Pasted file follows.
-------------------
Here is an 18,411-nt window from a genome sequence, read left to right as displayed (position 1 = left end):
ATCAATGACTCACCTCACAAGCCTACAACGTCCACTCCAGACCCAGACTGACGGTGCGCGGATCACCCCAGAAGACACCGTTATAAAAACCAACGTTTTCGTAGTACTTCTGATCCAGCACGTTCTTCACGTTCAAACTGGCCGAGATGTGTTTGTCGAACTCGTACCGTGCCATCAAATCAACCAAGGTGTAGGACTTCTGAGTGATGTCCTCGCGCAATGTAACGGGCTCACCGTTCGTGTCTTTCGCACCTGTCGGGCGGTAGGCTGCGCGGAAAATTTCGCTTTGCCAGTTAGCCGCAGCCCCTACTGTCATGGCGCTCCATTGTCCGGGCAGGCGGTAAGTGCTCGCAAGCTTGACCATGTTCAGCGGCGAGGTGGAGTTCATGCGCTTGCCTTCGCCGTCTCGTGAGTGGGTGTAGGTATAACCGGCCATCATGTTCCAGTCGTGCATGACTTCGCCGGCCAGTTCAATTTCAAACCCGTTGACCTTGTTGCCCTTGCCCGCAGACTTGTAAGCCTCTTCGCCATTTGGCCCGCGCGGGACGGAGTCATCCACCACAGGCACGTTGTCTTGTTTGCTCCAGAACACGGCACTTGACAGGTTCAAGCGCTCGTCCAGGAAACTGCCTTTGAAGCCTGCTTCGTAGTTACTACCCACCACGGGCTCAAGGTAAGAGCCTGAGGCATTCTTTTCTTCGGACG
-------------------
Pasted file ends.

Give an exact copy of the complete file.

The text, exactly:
Here is an 18,411-nt window from a genome sequence, read left to right as displayed (position 1 = left end):
ATCAATGACTCACCTCACAAGCCTACAACGTCCACTCCAGACCCAGACTGACGGTGCGCGGATCACCCCAGAAGACACCGTTATAAAAACCAACGTTTTCGTAGTACTTCTGATCCAGCACGTTCTTCACGTTCAAACTGGCCGAGATGTGTTTGTCGAACTCGTACCGTGCCATCAAATCAACCAAGGTGTAGGACTTCTGAGTGATGTCCTCGCGCAATGTAACGGGCTCACCGTTCGTGTCTTTCGCACCTGTCGGGCGGTAGGCTGCGCGGAAAATTTCGCTTTGCCAGTTAGCCGCAGCCCCTACTGTCATGGCGCTCCATTGTCCGGGCAGGCGGTAAGTGCTCGCAAGCTTGACCATGTTCAGCGGCGAGGTGGAGTTCATGCGCTTGCCTTCGCCGTCTCGTGAGTGGGTGTAGGTATAACCGGCCATCATGTTCCAGTCGTGCATGACTTCGCCGGCCAGTTCAATTTCAAACCCGTTGACCTTGTTGCCCTTGCCCGCAGACTTGTAAGCCTCTTCGCCATTTGGCCCGCGCGGGACGGAGTCATCCACCACAGGCACGTTGTCTTGTTTGCTCCAGAACACGGCACTTGACAGGTTCAAGCGCTCGTCCAGGAAACTGCCTTTGAAGCCTGCTTCGTAGTTACTACCCACCACGGGCTCAAGGTAAGAGCCTGAGGCATTCTTTTCTTCGGACG